Knee Pain: Symptoms and Causes
Knee pain is one of the most common musculoskeletal conditions suffered by many people. It usually causes disability and functional limitations in people, especially in older adults.
What Is Knee Pain?
Knee pain is a common medical condition that affects people of all age groups. There can be various reasons that can cause knee pain like physical injuries such as a ruptured ligament, mechanical problems such as a dislocated knee cap, and medical conditions such as arthritis, bursitis, or tendinitis, among others.
What Are the Types of Knee Pain?
Knee pain can be broadly divided into three major categories depending on its causes.
- Those caused by acute injuries such as a meniscal tear, a torn ligament, or a broken bone.
- Knee pain caused by medical conditions such as osteoarthritis, rheumatoid arthritis, or infections.
- Chronic overuse conditions, including osteoarthritis, IT band syndrome, tendinitis, patellar syndromes, and bursitis
What Are the Symptoms of Knee Pain?
The knee is the largest joint in your body and comprises bones, ligaments, cartilage, and tendons. Therefore, your knee pain often varies depending on which structure is involved. For example, if your knee is infected, your whole knee might be painful and swollen, while a fracture of a bone or a torn meniscus gives symptoms only in that particular location.
The severity of your pain can also vary, from slight discomfort to disabling pain. Some of the other knee pain symptoms are:
- Instability of the knee leading to difficulty in walking and weight-bearing
- Limping due to uneasiness
- Difficulty using stairs due to ligament damage
- Inability to bend the knee
- Swelling and redness
- Difficulty in extending the knee
- Shifting your weight to the opposite foot
What Are the Causes/Reasons for Knee Pain?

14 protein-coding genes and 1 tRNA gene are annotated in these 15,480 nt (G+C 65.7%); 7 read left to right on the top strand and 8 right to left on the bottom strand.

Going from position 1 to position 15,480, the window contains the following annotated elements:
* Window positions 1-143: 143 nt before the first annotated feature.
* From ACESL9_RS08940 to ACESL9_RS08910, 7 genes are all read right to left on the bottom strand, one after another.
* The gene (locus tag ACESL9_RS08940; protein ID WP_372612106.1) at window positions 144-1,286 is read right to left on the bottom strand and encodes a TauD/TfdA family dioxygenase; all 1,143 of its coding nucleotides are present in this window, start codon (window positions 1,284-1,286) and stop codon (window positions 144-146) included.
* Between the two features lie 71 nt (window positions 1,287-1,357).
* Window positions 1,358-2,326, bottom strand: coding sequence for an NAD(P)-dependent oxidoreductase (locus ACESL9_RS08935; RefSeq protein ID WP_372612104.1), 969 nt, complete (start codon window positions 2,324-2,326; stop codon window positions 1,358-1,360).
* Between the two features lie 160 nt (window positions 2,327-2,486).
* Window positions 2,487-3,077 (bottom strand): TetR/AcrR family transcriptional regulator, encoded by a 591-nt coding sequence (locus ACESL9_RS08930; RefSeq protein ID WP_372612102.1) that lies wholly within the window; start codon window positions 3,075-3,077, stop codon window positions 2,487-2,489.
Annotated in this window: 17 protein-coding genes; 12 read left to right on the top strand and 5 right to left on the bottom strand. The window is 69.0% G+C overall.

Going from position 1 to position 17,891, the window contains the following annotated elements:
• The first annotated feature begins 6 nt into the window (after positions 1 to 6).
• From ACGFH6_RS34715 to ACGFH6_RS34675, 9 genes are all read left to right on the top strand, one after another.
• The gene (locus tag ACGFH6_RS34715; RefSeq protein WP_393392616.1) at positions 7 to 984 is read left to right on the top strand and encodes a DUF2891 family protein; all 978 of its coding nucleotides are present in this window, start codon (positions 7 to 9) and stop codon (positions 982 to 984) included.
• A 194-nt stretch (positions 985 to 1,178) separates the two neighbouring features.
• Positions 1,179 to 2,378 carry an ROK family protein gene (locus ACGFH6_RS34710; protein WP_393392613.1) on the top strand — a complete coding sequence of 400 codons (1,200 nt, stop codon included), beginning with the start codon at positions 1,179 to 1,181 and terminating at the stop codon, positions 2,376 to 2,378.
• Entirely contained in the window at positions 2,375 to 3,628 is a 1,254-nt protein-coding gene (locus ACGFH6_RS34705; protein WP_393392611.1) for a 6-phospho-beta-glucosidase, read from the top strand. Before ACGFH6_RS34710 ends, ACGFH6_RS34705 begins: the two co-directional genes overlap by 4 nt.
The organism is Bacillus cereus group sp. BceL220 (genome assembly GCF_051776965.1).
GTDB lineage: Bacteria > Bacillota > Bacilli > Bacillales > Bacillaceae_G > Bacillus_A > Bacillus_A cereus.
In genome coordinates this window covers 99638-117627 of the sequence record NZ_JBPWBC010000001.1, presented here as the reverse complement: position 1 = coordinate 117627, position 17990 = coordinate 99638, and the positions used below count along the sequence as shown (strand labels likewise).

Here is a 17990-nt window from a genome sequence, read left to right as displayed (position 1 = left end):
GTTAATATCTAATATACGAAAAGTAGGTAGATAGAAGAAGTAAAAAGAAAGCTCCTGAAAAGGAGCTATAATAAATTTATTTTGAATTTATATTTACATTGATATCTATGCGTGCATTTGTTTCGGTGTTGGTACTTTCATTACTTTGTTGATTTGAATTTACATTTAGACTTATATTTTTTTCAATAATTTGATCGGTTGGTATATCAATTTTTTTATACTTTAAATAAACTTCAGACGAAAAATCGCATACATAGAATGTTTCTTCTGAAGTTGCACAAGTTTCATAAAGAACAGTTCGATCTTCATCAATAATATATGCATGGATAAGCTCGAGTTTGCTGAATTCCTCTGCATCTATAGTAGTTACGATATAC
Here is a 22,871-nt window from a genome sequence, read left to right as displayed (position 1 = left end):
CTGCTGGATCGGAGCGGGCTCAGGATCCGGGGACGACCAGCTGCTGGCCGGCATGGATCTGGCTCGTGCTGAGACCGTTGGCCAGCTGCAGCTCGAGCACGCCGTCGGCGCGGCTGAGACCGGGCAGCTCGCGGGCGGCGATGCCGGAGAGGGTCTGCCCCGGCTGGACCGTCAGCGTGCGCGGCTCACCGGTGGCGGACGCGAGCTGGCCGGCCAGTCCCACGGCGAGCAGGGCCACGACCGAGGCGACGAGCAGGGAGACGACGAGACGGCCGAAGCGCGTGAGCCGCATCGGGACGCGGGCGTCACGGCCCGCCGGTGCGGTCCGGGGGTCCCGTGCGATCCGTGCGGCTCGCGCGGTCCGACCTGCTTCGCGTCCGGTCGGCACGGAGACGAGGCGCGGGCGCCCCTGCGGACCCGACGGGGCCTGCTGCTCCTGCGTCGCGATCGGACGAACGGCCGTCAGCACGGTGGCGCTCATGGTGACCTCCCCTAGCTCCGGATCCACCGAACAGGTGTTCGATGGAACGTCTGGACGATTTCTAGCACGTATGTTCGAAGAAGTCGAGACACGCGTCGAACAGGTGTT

A common reason for knee pain is various types of injuries that affect any of the tendons, ligaments or fluid-filled sacs (also known as bursae) that enclose your knee joint. Injuries can also happen to the bones, cartilage, and ligaments that form the knee. Some of the more common knee injuries include:
Anterior Cruciate Ligament Injury
An anterior cruciate ligament (ACL) is one of four ligaments that connect your thigh bone to your shinbone. An ACL injury is one of the knee pain reasons and is common in people who play soccer, basketball or other sports requiring fast changes in direction.
Fractures that happen in the knee bones or kneecap when a person suffers severe falls or motor vehicle accidents can also be one of the knee pain reasons.
The meniscus consists of rubbery, tough cartilage, and it acts as a shock absorber between your thigh bone and shinbone. You can end up tearing your meniscus if you unexpectedly twist your knee while bearing weight.
Apart from such physical injuries, some mechanical issues in your knee can also cause knee pain. Some examples are:
Sometimes, degeneration or injury of a bone or cartilage can cause a small piece of that bone or cartilage to detach and hover in the joint space. These are called loose bodies and can be one of the causes of knee pain when bending.
Iliotibial Band Syndrome